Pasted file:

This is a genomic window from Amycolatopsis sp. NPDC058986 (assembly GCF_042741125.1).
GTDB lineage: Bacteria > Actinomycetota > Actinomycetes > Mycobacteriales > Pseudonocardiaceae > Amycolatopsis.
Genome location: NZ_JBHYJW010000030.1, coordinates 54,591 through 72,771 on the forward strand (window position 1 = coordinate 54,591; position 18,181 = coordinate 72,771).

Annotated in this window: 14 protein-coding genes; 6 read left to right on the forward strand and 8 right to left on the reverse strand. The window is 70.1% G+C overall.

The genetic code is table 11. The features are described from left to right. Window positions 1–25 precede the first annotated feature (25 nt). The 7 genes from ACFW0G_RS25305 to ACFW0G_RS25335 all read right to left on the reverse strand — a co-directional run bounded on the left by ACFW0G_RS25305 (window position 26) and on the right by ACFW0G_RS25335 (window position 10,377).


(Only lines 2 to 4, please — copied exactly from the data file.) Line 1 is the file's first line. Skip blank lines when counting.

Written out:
GTDB lineage: Bacteria > Actinomycetota > Actinomycetes > Mycobacteriales > Pseudonocardiaceae > Amycolatopsis.
Genome location: NZ_JBHYJW010000030.1, coordinates 54,591 through 72,771 on the forward strand (window position 1 = coordinate 54,591; position 18,181 = coordinate 72,771).

Annotated in this window: 14 protein-coding genes; 6 read left to right on the forward strand and 8 right to left on the reverse strand. The window is 70.1% G+C overall.